-but no beancounters?
Shurely shome mistake?
The Royal Bank of Scotland is cutting 92 techies’ jobs in plans to outsource them to India, according to reports. The partially taxpayer-owned bank is slashing a total of 334 jobs, according to trade union Unite, while The Scotsman newspaper breaks that figure down as 154 contractors to be let go by the end of this year, with …
but no beancounters? Shurely shome mistake?
I live in the netherworld of "support functions", and I'd guess that the turds that manage RBS offshored as much as possible of their finance function years ago. Techies are not being discriminated against, they're just the same as any other "human resource": Something to be bought as cheaply as possible, and sod the consequences.
Personally, if elected god-emperor, I'd require that RBS re-list somewhere more to their liking, such as the Mumbai NSE. I suspect investors there wouldn't be as tolerant of the boardroom "generosity" as those in the Crooked Mile.
Considering that UK Gov is the majority shareholder, I'm surprised they didn't manage to any of that fabled "joined up thinking" they are famous for and consider the cost to the country as a whole of putting people out of work by off-shoring jobs. It's not as if the UK is short of people looking for work,
Several times in fact.
It didn't end well those previous times; there is no indication that it will do so now.
RBS management don't seem to have learnt their lesson; and it's highly unlikely that they will do so, until the day that they get penalised for making poor decisions. I'm not talking about a slap on the wrist paid for by the company, but rather something that comes out of their pay packets, to reimburse anyone that loses out because of a failed system.
A down vote I see. My immediate reaction to the article was to make some comment about at least being able to understand the call center after the move. I nearly said "funny comment" but quickly realised that I would just be relying on stereo types for a cheap laugh.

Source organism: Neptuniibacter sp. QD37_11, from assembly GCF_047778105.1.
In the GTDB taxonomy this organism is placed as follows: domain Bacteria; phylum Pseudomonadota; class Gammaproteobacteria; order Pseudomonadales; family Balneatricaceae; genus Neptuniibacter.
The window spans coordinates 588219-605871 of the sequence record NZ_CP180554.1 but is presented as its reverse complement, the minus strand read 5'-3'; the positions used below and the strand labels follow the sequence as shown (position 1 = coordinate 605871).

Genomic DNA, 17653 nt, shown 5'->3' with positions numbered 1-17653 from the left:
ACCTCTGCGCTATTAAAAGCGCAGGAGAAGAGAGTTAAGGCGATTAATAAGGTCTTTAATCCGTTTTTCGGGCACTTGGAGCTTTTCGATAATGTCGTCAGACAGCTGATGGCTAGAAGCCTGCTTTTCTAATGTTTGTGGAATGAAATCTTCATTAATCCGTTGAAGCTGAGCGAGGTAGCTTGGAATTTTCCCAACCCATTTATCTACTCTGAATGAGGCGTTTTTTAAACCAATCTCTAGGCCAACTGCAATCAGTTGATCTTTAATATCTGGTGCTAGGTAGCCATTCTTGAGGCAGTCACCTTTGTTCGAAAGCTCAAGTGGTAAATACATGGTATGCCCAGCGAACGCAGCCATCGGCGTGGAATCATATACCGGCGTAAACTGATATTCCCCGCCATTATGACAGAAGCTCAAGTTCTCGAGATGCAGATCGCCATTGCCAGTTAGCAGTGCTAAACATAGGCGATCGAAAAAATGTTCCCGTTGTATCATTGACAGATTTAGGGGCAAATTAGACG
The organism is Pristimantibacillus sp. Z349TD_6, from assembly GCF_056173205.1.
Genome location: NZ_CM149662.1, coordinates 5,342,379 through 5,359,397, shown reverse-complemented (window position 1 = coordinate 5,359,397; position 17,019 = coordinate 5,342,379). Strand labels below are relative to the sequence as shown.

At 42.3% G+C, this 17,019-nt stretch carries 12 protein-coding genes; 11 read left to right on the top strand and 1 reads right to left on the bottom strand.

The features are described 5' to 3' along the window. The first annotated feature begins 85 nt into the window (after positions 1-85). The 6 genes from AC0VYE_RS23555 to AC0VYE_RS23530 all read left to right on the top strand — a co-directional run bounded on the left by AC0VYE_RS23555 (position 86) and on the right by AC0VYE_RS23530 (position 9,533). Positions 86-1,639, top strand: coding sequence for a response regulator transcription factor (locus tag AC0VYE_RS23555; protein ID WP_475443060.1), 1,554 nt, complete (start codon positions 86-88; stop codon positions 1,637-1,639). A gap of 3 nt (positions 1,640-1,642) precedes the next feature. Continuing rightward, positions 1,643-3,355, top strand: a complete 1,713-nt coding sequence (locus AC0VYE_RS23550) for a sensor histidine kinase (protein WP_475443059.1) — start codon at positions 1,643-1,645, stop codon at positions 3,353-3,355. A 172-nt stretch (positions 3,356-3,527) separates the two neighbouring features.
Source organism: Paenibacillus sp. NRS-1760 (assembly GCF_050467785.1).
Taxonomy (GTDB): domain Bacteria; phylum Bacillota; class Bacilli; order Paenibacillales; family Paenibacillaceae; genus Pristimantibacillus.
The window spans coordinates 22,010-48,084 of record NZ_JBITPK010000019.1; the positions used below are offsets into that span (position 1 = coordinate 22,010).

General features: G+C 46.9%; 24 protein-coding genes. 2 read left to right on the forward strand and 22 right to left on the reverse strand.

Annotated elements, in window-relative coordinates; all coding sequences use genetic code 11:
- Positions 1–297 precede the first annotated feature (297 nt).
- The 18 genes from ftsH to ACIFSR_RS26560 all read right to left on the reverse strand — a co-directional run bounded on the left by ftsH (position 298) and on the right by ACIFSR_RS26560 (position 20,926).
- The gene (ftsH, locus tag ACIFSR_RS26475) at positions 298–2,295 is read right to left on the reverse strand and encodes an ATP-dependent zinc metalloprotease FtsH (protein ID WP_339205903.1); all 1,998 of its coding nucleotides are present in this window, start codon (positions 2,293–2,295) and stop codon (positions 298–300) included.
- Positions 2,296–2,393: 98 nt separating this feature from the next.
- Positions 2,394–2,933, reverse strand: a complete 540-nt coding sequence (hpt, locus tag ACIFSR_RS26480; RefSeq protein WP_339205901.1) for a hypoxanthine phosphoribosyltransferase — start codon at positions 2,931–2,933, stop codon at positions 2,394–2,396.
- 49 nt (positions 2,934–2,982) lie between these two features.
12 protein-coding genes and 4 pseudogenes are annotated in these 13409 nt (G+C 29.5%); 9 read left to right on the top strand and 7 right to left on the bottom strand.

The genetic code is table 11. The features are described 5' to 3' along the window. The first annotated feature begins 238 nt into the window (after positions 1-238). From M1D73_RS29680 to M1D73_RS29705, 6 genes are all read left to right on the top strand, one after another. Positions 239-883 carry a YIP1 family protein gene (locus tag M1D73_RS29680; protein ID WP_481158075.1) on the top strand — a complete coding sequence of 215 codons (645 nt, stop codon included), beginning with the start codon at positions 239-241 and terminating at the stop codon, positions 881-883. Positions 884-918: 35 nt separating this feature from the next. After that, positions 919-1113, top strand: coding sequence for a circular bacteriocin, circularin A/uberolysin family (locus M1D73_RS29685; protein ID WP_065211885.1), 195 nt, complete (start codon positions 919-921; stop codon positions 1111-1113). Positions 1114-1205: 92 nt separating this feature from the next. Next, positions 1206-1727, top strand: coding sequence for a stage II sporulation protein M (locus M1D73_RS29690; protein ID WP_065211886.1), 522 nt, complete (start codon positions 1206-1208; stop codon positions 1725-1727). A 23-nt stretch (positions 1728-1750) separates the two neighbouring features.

So I went with a historical comment. Frankly I expected more down votes.
In some industries, companies could rightly be criticised for offshoring on the grounds that, although they are exporting their own jobs, they are relying on other companies not doing the same so there's still someone left to buy their products in this country. However, the banks have worked out that this doesn't apply to them because even the unemployed need bank accounts these days.
And yes, I am currently an RBS customer, but not for much longer.
Given all the problems RBS has had in the past, I'm amazed they have any account holders left now.
With this new announcement? Anyone who has a clue about IT and keeps their money in RBS - well, if you lose it all due to some "computer glitch," I don't think you should look for a lot of sympathy around here.
If RBS were the only bank around, I'd be getting a waterproof container and a shovel. At the interest rates banks pay these days, you almost might as well just bury your money, anyway.
This is actually quite high from my direct experience of developers in Chennai and Kolkata.
The don't have any initiative and need to be directed all the time.
If anyone from RBS is reading this, get out fast.
If you have an RBS account then move it ASAP.
This won't work out well.
When will the beancounters learn that sending jobs to India does not save money in the long run.
We tried it and gave it 18 months. Then brought it back home. Projects are now back on track and ironically on budget.
But just like everything else , you get what you pay for.
So if you outsource to an Indian code shop that will charge you £1 million for your project, you'll get a better quality product than an Indian code shop that will charge you £100 000.......
But then the beancounters will look at those 2 rates, choose the cheapest, then wonder why 16 million transactions have gone missing .....
It's only racist if it isn't true. Of course there is a mix of abilities in India just the same as elsewhere. However, from personal experience, I can tell you that it is heavily biased towards the bottom end. In the mainframe world, just look at the various mainframe forums and see who's asking the questions and who's answering them. Also, look at the questions being asked. Many barely make Janet and John standard.
So, yes, it's a generalisation as everything tends to be, but the average quality in India is definitely lower than here. It doesn't apply to mainframe either. The rubbish I've seen in almost every area defies belief.
Isn't one of the problems that if an Indian techie is any good he can earn relatively silly money in the US, UK or Yurrup. So all the good ones leave ... leaving the tat and the newly graduated. When the competent among the latter have gone and got some experience (ie made their mistakes and learnt from them) and got a decent cv they ... rinse and repeat.
Note to beancounters:
Pay peanuts - get monkeys.
"So all the good ones leave,..."